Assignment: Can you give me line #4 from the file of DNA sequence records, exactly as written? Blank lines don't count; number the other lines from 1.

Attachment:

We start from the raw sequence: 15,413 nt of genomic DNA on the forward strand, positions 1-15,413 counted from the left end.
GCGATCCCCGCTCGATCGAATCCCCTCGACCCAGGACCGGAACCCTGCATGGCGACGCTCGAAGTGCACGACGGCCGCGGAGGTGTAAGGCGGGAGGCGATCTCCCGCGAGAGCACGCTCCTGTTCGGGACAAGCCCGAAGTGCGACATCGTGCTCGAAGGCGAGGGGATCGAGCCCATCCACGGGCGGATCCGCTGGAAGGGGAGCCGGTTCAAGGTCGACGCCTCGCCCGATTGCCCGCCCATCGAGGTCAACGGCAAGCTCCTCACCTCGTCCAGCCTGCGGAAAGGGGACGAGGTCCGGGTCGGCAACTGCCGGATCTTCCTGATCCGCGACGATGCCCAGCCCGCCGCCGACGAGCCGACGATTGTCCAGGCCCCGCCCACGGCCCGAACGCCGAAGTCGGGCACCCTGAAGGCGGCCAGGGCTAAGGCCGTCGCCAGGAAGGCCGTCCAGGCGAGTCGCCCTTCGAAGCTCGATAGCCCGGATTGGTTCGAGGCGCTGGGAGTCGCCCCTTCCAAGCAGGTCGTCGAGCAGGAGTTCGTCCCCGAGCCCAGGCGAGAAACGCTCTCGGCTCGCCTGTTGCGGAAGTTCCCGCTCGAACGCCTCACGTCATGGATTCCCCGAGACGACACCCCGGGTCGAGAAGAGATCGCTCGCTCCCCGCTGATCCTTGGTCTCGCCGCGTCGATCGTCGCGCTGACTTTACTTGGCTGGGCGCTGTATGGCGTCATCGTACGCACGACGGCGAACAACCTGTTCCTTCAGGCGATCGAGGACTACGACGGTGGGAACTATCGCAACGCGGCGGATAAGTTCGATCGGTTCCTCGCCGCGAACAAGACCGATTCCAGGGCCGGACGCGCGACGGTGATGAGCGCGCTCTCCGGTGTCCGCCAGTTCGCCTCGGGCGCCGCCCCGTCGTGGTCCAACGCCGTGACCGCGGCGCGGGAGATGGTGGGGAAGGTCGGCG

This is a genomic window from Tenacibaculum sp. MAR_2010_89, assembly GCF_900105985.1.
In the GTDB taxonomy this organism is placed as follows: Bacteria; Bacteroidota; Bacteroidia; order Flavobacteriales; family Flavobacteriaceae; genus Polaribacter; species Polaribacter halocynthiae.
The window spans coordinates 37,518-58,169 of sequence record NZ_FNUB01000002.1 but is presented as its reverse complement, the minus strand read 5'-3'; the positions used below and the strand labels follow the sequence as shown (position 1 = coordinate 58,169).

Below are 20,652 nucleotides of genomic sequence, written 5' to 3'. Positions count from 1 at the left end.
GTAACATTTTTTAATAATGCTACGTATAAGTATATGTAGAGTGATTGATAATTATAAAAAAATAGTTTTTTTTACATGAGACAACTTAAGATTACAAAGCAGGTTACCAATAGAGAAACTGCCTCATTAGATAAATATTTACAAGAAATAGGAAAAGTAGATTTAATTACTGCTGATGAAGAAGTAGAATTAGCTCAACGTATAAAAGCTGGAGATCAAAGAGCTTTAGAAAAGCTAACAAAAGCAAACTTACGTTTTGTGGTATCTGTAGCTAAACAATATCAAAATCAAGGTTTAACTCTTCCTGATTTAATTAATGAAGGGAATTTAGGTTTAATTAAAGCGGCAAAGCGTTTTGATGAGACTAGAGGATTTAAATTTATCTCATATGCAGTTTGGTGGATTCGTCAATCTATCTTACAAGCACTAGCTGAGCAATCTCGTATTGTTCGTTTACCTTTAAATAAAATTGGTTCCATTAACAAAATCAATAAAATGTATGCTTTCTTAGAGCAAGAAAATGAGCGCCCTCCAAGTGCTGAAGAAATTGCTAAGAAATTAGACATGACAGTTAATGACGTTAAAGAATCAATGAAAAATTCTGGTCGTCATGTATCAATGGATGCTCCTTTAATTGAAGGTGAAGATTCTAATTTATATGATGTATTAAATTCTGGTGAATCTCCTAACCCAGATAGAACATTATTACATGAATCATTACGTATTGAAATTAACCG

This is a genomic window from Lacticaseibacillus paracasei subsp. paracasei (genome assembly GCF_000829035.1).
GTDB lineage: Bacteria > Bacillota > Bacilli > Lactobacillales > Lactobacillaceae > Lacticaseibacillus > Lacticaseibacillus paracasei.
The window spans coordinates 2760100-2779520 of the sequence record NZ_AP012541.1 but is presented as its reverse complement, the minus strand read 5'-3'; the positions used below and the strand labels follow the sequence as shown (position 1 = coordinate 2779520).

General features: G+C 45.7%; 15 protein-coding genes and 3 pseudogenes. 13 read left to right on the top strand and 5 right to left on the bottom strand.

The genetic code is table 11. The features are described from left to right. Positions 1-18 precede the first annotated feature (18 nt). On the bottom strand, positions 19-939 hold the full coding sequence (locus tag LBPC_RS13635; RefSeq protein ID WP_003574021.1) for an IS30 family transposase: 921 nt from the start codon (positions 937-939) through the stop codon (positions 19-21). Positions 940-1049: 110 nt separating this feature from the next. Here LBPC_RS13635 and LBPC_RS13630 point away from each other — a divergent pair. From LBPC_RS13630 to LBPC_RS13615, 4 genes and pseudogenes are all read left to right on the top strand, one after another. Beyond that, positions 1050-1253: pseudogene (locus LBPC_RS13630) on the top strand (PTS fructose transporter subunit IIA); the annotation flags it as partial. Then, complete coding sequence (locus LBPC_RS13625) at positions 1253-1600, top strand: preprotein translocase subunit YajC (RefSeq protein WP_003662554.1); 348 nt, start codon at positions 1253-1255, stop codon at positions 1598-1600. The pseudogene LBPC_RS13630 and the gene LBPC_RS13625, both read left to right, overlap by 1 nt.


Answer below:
In the GTDB taxonomy this organism is placed as follows: Bacteria; Bacteroidota; Bacteroidia; order Flavobacteriales; family Flavobacteriaceae; genus Polaribacter; species Polaribacter halocynthiae.